Doing Our Part: The importance of having women in leadership rolesPosted on 15 November 2018
By Jeff Phelps, CEO, iWorkGlobal
This article was originally published in Staffing Industry Analysts November Issue of Staffing Industry Review: Global Power 150 – Women in Staffing. To view the original publication, click here.
October was National Women in Business month, which reminded me to reflect on the many women who have had an enormous impact on my career, leadership, and success. I think of the women who have inspired me, trained me, coached me, trusted me, forgiven me, allowed me to fail, and encouraged and even pushed me to try to succeed. I attribute much of my success to the women who gave me a chance and saw my potential.
I started my career in telecom, surrounded by hard-working, focused, smart, successful women who were willing to push me to the brink. And in the 1980s and ’90s, I saw many women advance to senior executive and officer-level positions.
I admired their ability to not only overcome unfair biases and prove themselves as capable, but also reach the highest levels of success and share their stories. The persistence and resilience they demonstrated is something I will never forget. I usually sum it up by saying that the fortitude required was more than I can fathom.
All that said, those “many” women I’ve encountered in my career actually account for a very small portion of the overall business leadership landscape.
How far have we come? According to Development Dimensions International, organizations with women in leadership roles are in the top 20% of firms in terms of financial performance. While there has been progress in narrowing the gap, the lack of women in leadership roles is still prevalent across all sectors. In the 1980s, not a single executive in the Fortune 100 was a woman. By 2001, 11% of Fortune 100 top executives were women. As of 2016, women still were just 18% of S&P 1500 board members.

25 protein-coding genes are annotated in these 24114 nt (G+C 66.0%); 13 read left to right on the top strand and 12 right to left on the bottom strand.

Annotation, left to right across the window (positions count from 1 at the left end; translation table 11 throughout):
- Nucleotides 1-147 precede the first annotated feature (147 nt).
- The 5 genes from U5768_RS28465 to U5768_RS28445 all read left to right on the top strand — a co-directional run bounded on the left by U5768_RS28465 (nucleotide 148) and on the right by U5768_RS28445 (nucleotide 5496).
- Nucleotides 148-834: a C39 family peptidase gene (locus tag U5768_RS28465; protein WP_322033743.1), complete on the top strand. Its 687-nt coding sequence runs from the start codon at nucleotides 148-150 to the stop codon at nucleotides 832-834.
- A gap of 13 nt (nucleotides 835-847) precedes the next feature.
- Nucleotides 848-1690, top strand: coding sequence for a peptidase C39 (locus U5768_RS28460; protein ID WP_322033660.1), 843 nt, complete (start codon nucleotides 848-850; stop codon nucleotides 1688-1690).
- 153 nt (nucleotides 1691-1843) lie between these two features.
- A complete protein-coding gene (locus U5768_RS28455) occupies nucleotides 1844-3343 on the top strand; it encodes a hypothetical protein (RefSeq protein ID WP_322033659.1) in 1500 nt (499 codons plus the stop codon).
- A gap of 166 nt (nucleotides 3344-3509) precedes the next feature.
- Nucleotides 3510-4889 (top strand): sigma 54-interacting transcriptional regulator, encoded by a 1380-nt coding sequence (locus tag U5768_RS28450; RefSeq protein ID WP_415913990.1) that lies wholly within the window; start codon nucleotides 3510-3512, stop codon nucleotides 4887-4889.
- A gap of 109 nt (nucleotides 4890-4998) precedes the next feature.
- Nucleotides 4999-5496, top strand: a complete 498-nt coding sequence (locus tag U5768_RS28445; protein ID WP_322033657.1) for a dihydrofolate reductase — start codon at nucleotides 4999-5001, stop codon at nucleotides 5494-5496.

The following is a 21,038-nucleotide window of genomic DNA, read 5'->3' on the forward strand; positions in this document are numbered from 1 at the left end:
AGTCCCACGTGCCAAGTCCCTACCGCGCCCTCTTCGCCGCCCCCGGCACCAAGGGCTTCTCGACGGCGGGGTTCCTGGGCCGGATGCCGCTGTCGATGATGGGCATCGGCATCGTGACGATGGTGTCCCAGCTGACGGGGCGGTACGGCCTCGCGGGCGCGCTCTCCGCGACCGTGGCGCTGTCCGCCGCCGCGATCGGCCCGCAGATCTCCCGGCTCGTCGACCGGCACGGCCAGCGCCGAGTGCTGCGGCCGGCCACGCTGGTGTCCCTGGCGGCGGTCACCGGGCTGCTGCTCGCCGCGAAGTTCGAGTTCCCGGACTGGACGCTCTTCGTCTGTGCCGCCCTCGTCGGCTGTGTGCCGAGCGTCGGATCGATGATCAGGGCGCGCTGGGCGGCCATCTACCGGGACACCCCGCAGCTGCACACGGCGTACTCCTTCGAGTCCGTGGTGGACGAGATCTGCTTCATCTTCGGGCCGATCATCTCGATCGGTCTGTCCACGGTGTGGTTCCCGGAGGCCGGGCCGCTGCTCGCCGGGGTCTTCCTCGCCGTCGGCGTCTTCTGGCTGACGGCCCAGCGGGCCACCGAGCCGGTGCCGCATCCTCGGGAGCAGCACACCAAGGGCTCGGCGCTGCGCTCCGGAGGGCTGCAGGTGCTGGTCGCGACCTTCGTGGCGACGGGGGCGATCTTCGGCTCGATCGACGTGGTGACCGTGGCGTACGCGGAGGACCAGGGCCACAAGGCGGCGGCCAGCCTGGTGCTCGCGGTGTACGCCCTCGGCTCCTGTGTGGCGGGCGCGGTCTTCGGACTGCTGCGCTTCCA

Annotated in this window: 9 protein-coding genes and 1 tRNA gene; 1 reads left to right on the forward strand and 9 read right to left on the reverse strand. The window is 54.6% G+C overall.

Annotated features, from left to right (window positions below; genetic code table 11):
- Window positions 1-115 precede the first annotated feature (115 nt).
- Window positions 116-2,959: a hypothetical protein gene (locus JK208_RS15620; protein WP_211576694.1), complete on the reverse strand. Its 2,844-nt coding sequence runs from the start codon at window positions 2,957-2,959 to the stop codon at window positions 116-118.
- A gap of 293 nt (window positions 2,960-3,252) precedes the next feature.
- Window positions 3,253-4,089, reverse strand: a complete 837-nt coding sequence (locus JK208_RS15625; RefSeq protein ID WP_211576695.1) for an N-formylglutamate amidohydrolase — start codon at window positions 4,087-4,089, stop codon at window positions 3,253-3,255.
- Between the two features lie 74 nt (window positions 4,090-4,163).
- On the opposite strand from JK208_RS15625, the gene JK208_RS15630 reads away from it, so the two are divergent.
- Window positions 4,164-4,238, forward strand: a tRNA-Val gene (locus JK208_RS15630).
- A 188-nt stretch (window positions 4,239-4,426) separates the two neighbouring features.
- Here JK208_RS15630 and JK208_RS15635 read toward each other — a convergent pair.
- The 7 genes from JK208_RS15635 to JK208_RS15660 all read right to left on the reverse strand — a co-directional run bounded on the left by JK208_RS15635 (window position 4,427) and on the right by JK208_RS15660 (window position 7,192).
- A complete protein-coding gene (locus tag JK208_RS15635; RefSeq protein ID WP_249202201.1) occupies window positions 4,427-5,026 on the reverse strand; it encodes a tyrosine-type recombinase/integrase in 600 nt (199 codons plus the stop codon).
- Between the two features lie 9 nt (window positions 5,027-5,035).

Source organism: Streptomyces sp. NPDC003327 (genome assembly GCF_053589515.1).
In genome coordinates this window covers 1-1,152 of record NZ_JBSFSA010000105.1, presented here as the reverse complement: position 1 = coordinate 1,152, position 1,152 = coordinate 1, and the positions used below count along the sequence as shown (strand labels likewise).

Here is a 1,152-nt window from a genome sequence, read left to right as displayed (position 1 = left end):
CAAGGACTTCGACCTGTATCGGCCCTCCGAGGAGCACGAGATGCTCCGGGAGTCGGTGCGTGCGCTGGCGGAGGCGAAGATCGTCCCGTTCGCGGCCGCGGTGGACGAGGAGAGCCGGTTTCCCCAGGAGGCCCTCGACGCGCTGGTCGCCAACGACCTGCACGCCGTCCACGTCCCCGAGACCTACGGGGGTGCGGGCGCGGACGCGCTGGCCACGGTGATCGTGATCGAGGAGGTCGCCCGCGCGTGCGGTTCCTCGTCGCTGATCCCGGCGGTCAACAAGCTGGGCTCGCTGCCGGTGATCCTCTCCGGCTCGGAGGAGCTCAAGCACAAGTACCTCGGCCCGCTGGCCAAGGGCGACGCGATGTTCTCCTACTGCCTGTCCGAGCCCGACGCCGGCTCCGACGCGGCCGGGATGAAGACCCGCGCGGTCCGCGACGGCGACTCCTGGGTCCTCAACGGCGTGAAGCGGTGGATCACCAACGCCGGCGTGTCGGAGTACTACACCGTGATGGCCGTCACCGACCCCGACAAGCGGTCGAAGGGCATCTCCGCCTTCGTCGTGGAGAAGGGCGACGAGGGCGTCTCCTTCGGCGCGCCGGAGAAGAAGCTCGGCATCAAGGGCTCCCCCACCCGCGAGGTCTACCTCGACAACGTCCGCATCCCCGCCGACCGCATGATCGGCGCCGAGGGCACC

In reviewing the statistics from LinkedIn’s 2017 report on leadership gaps, the staffing industry alone represents the most significant leadership gap across all sectors; 55% of the population is female, but only 40% of the leaders are women.
We still have a long way to go. In an effort to spur progress, some jurisdictions are considering mandating female placement in corporate leadership roles. California recently passed such a law: Publicly traded companies based in the state must have at least one female board member by the end of 2019. Those that fail to comply will face hefty fines. Current statistics indicate that over 375 California-based companies in the Russell 3000 stock index of large firms have all-male boards.
Are you doing your part to foster diversity?
Our role. At iWorkGlobal, we are focused on finding the right talent for our company, and that includes selecting from a very diverse pool. Yes, it is hard with unemployment at the lowest levels in the last five decades, but it is a commitment that my team, my board and my shareholders all believe in.
We use knowledge, experience and data in all we do. We are not going to ignore our need for great talent or the opportunity to leverage the skills and attributes accessible through the pursuit of diversity.
Our executive team is 57% female and 43% male; 70% of our management team is female; our company as a whole is 62% female. We will continue to focus on building a diverse team, by design, to enable us to be our most successful. Great teams — great programs — don’t just happen. It takes substantial commitment, planning and execution.
I was recruited into the staffing industry by an amazing woman, Laurie McGuinness. I met her through a community board. Now retired, she was an executive at Gary D. Nelson Associates, a firm she built in partnership with its founder. Laurie is and was a role model to me and so many others. So, in this Staffing Industry Review “Global Power 150 — Women in Staffing” issue and throughout the year, I acknowledge Laurie for helping shape me and my pursuit of diversity.
We regret to share that Laurie McGuinness passed away on Nov. 4, after this article went to press.